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Unformatted text preview: Lecture VIII: Learning Markus M. M¨obius March 10, 2004 Learning and evolution are the second set of topics which are not discussed in the two main texts. I tried to make the lecture notes self-contained. • Fudenberg and Levine (1998), The Theory of Learning in Games, Chap- ter 1 and 2 1 Introduction What are the problems with Nash equilibrium? It has been argued that Nash equilibrium are a reasonable minimum requirement for how people should play games (although this is debatable as some of our experiments have shown). It has been suggested that players should be able to figure out Nash equilibria starting from the assumption that the rules of the game, the players’ rationality and the payoff functions are all common knowledge. 1 As Fudenberg and Levine (1998) have pointed out, there are some important conceptual and empirical problems associated with this line of reasoning: 1. If there are multiple equilibria it is not clear how agents can coordinate their beliefs about each other’s play by pure introspection. 2. Common knowledge of rationality and about the game itself can be difficult to establish. 1 We haven’t discussed the connection between knowledge and Nash equilibrium. As- sume that there is a Nash equilibrium σ * in a two player game and that each player’s best-response is unique. In this case player 1 knows that player 2 will play σ * 2 in response to σ * 1 , player 2 knows that player 1 knows this etc. Common knowledge is important for the same reason that it matters in the coordinated attack game we discussed earlier. Each player might be unwilling to play her prescribed strategy if she is not absolutely certain that the other play will do the same. 1 3. Equilibrium theory does a poor job explaining play in early rounds of most experiments, although it does much better in later rounds. This shift from non-equilibrium to equilibrium play is difficult to reconcile with a purely introspective theory. 1.1 Learning or Evolution? There are two main ways to model the processes according to which players change their strategies they are using to play a game. A learning model is any model that specifies the learning rules used by individual players and examines their interaction when the game (or games) is played repeatedly. These types of models will be the subject of today’s lecture. Learning models quickly become very complex when there are many play- ers involved. Evolutionary models do not specifically model the learning process at the individual level. The basic assumption there is that some un- specified process at the individual level leads the population as a whole to adopt strategies that yield improved payoffs. These type of models will the subject of the next few lectures....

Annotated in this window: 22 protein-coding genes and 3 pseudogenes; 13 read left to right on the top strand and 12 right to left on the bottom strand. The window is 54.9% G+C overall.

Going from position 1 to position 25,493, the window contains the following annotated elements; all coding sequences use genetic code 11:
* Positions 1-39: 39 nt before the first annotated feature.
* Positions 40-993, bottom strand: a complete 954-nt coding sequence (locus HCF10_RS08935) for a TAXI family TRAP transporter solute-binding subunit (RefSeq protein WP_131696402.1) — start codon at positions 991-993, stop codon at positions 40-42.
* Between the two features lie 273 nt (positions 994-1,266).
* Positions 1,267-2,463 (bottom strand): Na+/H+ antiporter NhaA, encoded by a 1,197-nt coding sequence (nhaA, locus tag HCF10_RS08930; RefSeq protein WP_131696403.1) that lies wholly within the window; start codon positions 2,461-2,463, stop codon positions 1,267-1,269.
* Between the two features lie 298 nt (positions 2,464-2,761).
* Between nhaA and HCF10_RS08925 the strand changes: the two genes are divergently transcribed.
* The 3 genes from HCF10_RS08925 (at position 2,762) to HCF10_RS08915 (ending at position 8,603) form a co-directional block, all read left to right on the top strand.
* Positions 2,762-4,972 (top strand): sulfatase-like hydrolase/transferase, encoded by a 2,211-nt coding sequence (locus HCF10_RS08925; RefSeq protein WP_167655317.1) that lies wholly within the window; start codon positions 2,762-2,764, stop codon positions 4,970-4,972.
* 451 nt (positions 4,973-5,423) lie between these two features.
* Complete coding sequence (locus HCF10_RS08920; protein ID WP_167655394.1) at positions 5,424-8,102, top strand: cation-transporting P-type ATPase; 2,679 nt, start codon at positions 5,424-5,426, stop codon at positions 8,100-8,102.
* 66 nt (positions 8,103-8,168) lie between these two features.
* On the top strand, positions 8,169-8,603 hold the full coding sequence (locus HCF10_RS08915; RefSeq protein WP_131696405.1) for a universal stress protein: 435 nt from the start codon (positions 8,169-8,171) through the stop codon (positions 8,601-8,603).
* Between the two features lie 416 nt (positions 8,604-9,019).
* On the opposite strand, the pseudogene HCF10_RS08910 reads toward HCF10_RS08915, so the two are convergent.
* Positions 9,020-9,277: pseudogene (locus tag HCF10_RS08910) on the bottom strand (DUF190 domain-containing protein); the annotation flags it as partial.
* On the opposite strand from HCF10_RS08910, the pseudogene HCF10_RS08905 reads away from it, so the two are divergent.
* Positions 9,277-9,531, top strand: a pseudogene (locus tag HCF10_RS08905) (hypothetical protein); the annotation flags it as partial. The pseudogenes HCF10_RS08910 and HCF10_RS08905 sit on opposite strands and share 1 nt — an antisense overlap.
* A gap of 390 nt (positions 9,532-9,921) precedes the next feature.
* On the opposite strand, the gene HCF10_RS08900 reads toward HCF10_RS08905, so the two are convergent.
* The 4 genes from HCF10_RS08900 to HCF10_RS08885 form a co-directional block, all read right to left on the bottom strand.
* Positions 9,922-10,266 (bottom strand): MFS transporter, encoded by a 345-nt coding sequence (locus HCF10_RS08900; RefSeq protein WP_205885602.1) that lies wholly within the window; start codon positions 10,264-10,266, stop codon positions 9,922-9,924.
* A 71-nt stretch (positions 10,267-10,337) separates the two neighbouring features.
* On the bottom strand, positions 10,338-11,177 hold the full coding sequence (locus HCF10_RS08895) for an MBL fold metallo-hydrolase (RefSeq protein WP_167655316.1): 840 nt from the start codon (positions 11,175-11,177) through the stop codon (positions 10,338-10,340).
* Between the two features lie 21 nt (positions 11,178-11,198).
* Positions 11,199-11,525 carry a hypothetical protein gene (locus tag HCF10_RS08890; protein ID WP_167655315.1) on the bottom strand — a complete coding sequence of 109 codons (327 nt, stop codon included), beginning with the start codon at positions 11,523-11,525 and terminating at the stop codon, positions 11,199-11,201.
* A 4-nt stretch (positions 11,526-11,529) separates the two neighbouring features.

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This note was uploaded on 05/19/2010 for the course 412 002 taught by Professor Dingli during the Spring '10 term at École Normale Supérieure.
- Spring '10